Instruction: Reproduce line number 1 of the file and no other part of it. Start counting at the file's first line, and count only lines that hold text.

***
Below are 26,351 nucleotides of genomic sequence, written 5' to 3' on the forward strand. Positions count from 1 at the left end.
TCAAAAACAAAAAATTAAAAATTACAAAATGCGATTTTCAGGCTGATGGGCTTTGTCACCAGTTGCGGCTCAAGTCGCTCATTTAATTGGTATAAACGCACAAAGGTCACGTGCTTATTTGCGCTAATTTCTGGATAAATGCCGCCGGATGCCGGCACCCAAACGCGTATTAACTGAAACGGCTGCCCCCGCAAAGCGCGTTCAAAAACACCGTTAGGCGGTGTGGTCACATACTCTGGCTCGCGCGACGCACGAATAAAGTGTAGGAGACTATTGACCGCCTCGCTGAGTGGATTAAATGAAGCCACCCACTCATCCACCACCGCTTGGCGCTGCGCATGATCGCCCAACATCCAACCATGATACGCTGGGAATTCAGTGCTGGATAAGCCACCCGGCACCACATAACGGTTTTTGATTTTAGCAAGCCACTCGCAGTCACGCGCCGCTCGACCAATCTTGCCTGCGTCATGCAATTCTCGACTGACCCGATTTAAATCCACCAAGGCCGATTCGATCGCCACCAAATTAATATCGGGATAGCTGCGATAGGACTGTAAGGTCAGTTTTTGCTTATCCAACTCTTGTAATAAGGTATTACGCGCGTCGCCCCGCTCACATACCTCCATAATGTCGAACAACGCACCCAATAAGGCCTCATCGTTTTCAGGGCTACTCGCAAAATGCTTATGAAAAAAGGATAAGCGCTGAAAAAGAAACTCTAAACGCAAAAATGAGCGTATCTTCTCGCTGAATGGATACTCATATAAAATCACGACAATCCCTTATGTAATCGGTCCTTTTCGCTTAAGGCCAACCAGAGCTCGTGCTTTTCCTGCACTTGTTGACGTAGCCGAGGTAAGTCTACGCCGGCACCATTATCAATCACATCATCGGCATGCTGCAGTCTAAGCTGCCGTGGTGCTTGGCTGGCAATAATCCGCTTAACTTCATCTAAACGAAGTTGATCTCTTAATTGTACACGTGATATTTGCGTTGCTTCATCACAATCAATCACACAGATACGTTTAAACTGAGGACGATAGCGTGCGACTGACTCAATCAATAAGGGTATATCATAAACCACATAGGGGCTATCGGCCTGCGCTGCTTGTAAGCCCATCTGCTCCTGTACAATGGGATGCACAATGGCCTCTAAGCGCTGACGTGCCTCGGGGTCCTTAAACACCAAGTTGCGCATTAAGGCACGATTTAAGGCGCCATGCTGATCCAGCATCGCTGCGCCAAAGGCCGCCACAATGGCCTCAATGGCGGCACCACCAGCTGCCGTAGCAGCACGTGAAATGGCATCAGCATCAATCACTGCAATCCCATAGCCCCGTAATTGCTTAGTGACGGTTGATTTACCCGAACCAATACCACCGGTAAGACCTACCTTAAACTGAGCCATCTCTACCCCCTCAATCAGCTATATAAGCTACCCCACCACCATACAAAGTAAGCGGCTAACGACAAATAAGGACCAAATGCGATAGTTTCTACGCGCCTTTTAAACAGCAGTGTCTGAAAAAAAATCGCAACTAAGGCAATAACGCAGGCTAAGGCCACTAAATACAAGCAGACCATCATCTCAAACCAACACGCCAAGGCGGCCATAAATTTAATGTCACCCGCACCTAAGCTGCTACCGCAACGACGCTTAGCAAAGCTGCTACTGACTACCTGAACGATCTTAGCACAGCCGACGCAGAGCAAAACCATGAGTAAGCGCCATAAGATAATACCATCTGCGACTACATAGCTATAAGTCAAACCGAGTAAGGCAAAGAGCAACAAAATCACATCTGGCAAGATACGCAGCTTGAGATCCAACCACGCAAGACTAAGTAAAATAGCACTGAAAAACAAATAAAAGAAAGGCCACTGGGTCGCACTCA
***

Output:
Below are 26,351 nucleotides of genomic sequence, written 5' to 3' on the forward strand. Positions count from 1 at the left end.